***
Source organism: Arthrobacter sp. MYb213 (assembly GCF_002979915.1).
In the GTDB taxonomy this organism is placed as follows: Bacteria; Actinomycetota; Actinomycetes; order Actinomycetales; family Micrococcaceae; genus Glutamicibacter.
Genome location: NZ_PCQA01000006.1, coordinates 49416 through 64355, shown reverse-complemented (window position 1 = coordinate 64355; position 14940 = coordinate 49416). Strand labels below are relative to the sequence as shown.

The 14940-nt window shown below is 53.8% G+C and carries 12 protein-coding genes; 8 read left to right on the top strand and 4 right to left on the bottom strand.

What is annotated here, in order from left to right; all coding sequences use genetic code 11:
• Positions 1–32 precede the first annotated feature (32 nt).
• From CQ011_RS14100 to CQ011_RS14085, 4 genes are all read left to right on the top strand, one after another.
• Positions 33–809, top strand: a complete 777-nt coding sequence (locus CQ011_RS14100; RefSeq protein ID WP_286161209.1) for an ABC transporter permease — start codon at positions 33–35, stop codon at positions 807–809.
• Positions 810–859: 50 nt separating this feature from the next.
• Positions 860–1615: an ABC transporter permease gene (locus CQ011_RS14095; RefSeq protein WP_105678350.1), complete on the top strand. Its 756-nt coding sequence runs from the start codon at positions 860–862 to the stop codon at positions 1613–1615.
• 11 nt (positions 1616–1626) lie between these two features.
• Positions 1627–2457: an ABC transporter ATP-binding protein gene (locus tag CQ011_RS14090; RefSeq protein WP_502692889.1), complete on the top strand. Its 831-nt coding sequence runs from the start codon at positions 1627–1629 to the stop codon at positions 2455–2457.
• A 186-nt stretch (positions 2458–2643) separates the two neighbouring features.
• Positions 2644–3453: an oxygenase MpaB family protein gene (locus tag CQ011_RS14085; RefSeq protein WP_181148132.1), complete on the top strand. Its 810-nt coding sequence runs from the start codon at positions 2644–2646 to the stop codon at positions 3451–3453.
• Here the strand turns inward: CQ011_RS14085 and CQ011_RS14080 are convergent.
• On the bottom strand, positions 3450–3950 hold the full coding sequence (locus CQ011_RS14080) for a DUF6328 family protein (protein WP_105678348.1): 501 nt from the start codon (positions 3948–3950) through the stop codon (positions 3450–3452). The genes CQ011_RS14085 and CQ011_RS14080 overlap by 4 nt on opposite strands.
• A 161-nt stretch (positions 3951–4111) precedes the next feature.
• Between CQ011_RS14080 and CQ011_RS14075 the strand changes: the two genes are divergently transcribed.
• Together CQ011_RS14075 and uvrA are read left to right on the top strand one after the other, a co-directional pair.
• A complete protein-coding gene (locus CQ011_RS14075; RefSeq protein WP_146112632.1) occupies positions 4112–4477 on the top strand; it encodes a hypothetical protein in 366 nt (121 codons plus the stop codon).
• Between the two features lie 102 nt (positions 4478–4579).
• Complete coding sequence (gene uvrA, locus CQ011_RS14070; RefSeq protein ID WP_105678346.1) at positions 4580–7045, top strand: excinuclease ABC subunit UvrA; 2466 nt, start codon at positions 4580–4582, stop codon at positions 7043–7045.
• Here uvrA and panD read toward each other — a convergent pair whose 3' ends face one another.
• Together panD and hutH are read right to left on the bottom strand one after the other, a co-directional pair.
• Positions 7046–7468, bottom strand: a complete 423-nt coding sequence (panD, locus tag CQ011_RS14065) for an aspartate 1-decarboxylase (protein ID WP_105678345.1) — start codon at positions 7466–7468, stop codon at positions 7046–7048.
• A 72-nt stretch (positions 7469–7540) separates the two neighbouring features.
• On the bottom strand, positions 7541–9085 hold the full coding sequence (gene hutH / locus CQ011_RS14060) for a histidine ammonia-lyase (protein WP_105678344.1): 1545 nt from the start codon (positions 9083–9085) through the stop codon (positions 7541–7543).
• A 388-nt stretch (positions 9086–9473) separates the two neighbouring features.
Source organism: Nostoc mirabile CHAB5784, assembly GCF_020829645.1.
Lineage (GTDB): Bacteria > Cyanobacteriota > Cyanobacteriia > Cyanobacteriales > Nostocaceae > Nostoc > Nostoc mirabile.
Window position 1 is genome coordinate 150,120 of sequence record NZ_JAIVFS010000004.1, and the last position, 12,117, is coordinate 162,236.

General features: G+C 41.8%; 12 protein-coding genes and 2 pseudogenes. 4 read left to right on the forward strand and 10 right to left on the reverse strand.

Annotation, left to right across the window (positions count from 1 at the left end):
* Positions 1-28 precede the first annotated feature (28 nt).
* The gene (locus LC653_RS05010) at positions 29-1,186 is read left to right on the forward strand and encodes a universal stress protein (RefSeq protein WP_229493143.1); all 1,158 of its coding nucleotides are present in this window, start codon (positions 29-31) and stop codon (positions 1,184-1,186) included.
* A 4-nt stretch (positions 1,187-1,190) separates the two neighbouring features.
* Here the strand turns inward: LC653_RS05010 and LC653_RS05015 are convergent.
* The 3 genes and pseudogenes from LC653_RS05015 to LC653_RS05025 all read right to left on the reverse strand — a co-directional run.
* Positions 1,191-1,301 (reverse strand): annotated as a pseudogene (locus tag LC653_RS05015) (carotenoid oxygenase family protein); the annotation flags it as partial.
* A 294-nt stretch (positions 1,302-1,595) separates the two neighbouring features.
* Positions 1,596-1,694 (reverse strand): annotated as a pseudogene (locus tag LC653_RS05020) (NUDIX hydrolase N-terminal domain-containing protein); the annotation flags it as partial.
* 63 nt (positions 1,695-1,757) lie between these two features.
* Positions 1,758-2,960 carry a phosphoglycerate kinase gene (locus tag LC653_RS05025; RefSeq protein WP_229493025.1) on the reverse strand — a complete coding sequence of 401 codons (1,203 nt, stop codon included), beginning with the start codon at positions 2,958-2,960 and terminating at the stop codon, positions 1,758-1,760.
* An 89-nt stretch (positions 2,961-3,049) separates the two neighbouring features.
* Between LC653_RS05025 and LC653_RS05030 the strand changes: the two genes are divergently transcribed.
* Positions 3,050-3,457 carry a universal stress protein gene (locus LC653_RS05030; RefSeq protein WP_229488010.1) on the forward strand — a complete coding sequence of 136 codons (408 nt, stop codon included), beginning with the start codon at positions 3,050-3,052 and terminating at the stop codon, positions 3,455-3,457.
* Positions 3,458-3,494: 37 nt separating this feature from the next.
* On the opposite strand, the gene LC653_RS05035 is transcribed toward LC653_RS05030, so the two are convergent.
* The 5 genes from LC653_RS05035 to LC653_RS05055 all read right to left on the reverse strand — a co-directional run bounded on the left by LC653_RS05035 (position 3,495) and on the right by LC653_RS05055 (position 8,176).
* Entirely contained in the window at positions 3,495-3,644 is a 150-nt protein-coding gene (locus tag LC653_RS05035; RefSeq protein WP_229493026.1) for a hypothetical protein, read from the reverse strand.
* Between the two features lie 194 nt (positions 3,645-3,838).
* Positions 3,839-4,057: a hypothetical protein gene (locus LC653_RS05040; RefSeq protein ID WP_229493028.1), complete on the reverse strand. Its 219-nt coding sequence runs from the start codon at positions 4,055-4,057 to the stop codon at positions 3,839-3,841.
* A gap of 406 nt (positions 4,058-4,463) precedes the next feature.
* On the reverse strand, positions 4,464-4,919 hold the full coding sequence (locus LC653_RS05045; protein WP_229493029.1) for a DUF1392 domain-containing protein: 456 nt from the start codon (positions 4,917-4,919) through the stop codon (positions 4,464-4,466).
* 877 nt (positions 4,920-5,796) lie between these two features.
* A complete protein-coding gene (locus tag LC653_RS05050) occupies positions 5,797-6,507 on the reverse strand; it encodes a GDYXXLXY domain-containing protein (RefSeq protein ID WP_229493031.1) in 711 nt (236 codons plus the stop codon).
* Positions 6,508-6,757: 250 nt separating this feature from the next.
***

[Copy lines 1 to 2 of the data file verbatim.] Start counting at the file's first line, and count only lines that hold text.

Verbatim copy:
Source organism: Arthrobacter sp. MYb213 (assembly GCF_002979915.1).
In the GTDB taxonomy this organism is placed as follows: Bacteria; Actinomycetota; Actinomycetes; order Actinomycetales; family Micrococcaceae; genus Glutamicibacter.